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NCCI releases economic outlook and its impact on workers' compensation

The National Council on Compensation Insurance (NCCI) reports that little has changed in the key economic drivers of workers' compensation. "Premium increases continue to reflect the slow but steady growth in employment and payrolls frequency has resumed its moderate pace of decline, and the growth in medical and indemnity severity remain subdued. The most notable change is the modest tightening in workers' compensation premium rates that began in 2011." The complete report includes the outlook for 2014.

NIOSH report offers tips on assessing worker posture

A recent report from NIOSH aims to help safety professionals assess and improve worker posture and prevent musculoskeletal disorders. The use of digital video, computer software, training and visual cues comprise the main components of the research-based approach advocated in the report. NIOSH's recommendations for recording and analyzing worker posture include:

CMS to launch Medicare set-aside calculator for prescription drug costs

The U.S. Centers for Medicare and Medicaid Services (CMS) plans to launch an online tool allowing workers' compensation claim payers to determine how much money should be allocated for prescription drugs in Medicare set-aside accounts. The CMS Workers' Compensation Medicare Set-Aside Portal will include the calculator as of Oct. 6. According to CMS, the tool will allow workers' comp payers to search for medications used by a workers' comp claimant, and determine how much money should be placed into a set-aside account. The calculation will be based on information such as the drug's dosage, frequency and price per unit, as well as the claimant's life expectancy.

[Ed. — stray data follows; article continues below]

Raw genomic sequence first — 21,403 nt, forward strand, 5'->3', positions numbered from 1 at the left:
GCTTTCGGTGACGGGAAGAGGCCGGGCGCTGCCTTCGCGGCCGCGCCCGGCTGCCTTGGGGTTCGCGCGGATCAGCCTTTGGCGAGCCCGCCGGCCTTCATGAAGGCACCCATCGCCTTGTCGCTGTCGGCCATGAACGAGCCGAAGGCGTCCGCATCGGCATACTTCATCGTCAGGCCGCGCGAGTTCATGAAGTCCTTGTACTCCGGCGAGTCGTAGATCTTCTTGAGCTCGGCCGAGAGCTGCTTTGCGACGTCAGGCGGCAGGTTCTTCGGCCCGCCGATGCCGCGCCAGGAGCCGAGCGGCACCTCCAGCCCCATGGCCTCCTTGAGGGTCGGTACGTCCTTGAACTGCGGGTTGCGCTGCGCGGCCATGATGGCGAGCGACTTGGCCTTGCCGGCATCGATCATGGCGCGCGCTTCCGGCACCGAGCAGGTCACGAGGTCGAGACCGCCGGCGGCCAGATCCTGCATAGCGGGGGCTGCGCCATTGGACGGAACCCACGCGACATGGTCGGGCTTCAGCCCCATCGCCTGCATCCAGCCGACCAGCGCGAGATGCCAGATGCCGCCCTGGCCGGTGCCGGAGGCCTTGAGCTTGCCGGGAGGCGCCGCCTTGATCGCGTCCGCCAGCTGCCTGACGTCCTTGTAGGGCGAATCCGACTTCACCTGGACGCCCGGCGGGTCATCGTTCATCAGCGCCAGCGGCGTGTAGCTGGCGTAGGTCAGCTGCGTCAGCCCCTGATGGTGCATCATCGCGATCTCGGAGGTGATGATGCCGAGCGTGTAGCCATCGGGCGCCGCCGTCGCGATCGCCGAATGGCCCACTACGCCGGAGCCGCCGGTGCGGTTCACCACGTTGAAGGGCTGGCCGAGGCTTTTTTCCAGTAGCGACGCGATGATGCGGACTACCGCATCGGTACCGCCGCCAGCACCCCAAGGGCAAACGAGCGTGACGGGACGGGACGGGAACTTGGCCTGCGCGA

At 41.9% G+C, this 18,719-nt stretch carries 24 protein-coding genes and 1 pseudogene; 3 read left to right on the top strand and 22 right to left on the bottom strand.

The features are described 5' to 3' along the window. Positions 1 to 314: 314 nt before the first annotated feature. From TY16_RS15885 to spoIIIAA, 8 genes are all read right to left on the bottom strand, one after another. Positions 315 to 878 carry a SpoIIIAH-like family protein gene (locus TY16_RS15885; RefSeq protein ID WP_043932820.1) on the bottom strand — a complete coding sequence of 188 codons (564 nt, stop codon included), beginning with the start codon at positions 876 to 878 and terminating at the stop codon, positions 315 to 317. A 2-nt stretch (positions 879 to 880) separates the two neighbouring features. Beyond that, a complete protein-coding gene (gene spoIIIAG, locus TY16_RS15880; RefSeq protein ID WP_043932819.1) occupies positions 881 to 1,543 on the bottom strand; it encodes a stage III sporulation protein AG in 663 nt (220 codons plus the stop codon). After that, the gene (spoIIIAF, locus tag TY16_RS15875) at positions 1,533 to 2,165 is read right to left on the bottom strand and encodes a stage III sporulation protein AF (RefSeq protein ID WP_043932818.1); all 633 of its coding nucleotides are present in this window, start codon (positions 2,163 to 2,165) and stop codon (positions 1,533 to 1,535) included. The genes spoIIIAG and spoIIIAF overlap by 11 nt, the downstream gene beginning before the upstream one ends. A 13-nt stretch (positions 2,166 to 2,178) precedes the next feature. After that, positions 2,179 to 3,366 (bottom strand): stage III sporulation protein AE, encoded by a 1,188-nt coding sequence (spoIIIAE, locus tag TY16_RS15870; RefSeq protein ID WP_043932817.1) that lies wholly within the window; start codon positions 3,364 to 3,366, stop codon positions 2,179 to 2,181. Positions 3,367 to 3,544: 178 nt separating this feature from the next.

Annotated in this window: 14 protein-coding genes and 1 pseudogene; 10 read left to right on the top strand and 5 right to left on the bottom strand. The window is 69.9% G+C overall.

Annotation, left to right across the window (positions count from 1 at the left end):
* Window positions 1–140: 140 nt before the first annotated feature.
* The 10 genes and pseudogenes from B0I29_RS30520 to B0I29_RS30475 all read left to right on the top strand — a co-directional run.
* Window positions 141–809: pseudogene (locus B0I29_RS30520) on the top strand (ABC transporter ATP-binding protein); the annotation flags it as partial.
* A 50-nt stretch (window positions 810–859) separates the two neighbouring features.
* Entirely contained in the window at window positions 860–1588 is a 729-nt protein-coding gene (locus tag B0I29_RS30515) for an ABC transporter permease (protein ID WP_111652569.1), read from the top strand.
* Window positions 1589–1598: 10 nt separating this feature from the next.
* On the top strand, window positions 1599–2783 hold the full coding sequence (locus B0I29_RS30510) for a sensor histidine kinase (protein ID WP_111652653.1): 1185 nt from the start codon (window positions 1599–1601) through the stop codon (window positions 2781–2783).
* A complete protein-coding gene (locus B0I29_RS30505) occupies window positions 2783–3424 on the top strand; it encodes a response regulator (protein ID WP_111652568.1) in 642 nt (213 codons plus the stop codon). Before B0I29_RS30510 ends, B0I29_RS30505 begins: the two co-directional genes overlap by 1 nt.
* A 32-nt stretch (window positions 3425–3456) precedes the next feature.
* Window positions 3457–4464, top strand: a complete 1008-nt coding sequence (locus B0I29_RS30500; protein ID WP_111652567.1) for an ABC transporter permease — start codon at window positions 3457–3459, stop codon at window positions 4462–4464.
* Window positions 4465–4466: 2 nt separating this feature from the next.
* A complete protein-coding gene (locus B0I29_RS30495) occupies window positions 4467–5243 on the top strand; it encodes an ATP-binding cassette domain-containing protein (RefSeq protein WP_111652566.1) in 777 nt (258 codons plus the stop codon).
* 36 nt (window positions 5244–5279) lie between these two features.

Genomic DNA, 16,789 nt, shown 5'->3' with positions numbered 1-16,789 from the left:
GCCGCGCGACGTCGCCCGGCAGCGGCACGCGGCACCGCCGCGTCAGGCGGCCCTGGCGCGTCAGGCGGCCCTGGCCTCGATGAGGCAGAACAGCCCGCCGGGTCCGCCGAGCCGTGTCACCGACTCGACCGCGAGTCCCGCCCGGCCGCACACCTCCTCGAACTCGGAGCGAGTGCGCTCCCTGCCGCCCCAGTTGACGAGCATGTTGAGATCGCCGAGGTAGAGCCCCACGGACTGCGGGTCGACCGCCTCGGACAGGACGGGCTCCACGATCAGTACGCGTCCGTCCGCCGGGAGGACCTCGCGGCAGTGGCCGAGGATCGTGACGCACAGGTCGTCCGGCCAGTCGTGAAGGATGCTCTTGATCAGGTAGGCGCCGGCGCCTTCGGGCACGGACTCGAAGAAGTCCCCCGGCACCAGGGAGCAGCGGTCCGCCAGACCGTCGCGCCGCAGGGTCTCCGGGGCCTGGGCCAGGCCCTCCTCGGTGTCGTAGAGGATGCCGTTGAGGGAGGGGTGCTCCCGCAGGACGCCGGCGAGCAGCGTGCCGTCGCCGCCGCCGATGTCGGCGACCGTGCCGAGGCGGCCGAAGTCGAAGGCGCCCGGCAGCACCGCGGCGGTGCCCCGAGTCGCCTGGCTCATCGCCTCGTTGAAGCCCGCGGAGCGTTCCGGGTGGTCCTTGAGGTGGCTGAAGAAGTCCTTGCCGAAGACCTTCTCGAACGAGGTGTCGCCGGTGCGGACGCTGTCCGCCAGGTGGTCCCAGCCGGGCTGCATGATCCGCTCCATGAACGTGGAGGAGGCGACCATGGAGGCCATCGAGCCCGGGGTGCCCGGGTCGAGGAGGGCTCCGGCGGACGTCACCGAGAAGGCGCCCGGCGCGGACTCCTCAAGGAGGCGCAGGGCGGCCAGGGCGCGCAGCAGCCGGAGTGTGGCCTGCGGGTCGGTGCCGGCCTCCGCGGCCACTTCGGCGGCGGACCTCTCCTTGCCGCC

NIOSH: Prevention through Design can help stop construction falls

A fall prevention guide recently aims to help building owners and designers build more safety features into their facilities rather than relying on back-end controls.

Fist bumps spread fewer germs than handshakes: study

Fist-bumping transmits significantly fewer bacteria between people than either handshaking or high-fiving, according to a recent study from the Institute of Biological, Environmental and Rural Sciences at Aberystwyth University.

FMCSA unveils changes to carrier safety ratings website

The Federal Motor Carrier Safety Administration (FMCSA) has announced it has updated the Safety Measurement System website, which provides ratings of truck and bus carriers. The revamped website will not affect any methodology or carrier's safety ratings, but includes a "Take a Tour" segment outlining the site's features, new ways to download safety data on motor carriers, and information about motor carriers' enforcement case histories and associated fines.

Executive order will require contractors to disclose safety and labor violations before getting government work